So, you’re thinking about opening up your own independent coffee shop. And who could blame you? Your own business, where you get to make your own decisions. Of course, with a great business comes great responsibility; you’ll need to consider property leases and business rates, staff costs, marketing, funding and accounting, long hours and hard work. Thankfully, the web provides a vast research resource to help you with each of these areas of starting and running a business – any business.
When it comes to running a coffee shop, we think there are five key areas you need to focus on in order to become the next success story in your town.
1 What kind of coffee shop do you want to be?
A real brew house, where the preparation of coffee is as much part of the customer experience as the delicious drink itself? A coffee house where the style and social atmosphere you create are equal to the coffee, but where there’s less preparation on-site? A general café, where your selection of teas, baked goods or other foodie fancies combine to appeal to a broader market? Or perhaps you’re looking to capitalise on commuters’ coffee urges, with a kiosk or mobile coffee shop. Research your local competition to make sure there’s a niche for what you want to offer.
2 The perfect location
This ties into the kind of business you want to be and the demographics of your town. Do your research to see not just what property is available, but to monitor footfall on each particular street, the sorts of people who typically pass by, and the habits of would-be customers. Outside space adds invaluable capacity in warmer months; sufficient indoor space will maintain custom over winter. Ideally, you don’t want too seasonal a business – consistency is key to good cash flow and a good return on your initial and ongoing investment.
3 Know your coffee
It all starts with the bean, and things can get more complicated than that – if you want them to. Unless you’re looking to serve coffee pretty incidentally to all sorts of other stuff, or are serving coffee in volume to sleepy commuters, when a good quality bean-to-cup machine might be all you need. But to really stand out from high street chain coffee shops and other established independents in the area, you need to know your coffee. If you haven’t actually worked in a coffee shop before, it’s worth getting first-hand experience from the till side of the business – with a coffee shop that offers the kind of experience you want to create. Approach businesses outside of your intended target area, so that you’re not trying to take advantage of your future competition.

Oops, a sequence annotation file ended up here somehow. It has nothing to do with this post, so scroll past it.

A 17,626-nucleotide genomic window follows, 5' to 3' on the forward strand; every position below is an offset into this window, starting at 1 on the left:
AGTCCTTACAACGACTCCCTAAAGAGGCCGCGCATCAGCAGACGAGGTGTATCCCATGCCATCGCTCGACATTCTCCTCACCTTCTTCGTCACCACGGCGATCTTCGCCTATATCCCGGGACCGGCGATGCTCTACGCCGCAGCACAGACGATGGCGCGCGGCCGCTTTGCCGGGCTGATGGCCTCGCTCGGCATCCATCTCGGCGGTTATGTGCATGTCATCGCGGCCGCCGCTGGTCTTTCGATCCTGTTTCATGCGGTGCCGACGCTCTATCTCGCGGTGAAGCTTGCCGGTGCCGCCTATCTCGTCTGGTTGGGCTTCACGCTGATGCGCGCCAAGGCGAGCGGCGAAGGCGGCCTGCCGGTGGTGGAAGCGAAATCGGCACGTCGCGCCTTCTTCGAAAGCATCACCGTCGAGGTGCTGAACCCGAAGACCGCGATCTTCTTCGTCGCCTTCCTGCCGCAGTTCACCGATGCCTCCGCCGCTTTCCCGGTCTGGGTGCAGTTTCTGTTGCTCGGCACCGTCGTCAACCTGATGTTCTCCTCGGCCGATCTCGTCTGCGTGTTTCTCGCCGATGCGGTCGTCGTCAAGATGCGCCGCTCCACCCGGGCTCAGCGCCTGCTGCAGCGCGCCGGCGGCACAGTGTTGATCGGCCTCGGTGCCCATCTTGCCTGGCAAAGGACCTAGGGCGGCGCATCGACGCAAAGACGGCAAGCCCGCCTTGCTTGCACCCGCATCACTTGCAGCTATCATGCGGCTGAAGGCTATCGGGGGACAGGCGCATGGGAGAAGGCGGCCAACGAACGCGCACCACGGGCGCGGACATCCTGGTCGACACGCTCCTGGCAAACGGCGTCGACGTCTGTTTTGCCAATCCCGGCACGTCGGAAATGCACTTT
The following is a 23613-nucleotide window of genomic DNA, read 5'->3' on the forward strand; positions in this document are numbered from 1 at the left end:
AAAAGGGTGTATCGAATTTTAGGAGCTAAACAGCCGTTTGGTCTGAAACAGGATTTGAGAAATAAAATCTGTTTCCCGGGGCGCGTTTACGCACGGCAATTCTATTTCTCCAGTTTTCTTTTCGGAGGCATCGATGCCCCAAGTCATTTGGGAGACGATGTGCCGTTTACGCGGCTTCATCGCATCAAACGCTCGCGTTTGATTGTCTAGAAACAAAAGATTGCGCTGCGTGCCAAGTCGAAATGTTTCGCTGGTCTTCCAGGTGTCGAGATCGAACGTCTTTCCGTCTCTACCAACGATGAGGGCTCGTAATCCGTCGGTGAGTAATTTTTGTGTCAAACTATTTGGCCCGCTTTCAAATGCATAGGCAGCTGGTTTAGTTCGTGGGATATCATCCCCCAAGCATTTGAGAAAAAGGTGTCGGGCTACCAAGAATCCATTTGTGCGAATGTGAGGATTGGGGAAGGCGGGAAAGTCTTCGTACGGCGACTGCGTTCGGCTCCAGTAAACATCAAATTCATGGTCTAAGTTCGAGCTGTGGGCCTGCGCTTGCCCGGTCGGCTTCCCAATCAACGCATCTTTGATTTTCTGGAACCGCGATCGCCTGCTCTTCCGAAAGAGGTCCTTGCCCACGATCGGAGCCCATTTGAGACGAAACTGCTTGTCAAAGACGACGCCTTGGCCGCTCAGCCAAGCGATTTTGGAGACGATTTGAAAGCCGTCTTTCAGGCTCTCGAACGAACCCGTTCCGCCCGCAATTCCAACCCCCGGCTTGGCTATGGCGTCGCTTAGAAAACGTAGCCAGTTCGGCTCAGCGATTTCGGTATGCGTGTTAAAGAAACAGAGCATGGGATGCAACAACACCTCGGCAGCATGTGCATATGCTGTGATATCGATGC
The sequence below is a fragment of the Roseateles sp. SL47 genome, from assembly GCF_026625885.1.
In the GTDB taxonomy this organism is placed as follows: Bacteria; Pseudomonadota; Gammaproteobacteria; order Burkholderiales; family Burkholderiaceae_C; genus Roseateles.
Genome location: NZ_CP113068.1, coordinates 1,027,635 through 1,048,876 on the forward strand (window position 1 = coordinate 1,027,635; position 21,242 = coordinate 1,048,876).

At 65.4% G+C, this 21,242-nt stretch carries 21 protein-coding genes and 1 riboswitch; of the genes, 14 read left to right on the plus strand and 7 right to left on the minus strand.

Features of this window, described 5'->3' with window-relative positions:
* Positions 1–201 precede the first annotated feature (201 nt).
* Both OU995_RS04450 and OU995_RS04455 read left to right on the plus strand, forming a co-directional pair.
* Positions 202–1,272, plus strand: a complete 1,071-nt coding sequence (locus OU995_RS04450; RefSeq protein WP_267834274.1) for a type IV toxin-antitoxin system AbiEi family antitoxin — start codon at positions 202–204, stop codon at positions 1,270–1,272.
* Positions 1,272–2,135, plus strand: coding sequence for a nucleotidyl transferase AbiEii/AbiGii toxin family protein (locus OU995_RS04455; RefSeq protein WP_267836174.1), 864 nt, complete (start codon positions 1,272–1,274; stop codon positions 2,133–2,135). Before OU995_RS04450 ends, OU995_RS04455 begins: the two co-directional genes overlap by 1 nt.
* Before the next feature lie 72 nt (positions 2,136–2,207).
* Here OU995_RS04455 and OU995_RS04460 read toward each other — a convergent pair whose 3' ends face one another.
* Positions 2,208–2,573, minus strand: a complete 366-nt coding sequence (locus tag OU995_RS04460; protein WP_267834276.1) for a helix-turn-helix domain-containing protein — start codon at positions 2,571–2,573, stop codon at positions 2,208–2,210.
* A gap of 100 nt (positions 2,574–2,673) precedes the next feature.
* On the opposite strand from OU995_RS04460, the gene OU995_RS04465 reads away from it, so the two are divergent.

4 Source the best commercial coffee equipment for the business
You want a supplier that will never let you down. Your commercial coffee machine is, at the very least, an important part of your business, and may be the very essence of what you’re trying to create. You’ll want to decide between buying your coffee machines or leasing a commercial coffee machine, where you can rely on immediate maintenance and support. Look for other added value your supplier might offer; at Nationwide, for instance, we offer coffee training as well as selling and renting commercial coffee machines, cups, stirrers, sugars and the all-important coffee itself.
5 Thoroughly plan that fit-out
Coffee kiosks and mobile coffee vans are a slightly different proposition to a coffee house; décor and branding may arguably be less important. That said, vintage vehicles in the food and drink world have had a surge in popularity and there’s no sign of the wave crashing yet. But for permanent premises, the overall experience makes almost as much difference as the coffee you serve and the equipment you use.
Plan enough space for staff to work around each other and adequately prepare drinks and food
Plan space for the queue that your high-quality offering is surely going to attract
Invest in great displays – from countertop to wall art, the way you display the goods on sale and the focal points of the room all influence the mood
Think about the seating that will draw in customers and balance comfort with how much space they eat up (the more seats, the more potential customers, but the more utilitarian the seating, the less likely people are to enjoy the experience).
Make the most of space outside, and the view available to people indoors.
Don’t drown out conversation with Radio 1; pick music that supports the vibe you’re aiming to create, and play it at a volume that allows people to work or chat
Consider your target demographic. Aiming at parents with buggies? They’ll need space to manoeuvre and good access from the street. Serving more than just drinks? Make sure the eating space is always adequate. Looking for real coffee connoisseurs? Make sure they can see anything and everything related to the coffee preparation process.
And once you’re ready to throw open the doors, serve every coffee with love and ensure that every interaction with the public is a pleasure for them. Nothing, not even great coffee, keeps people coming back like a warm welcome.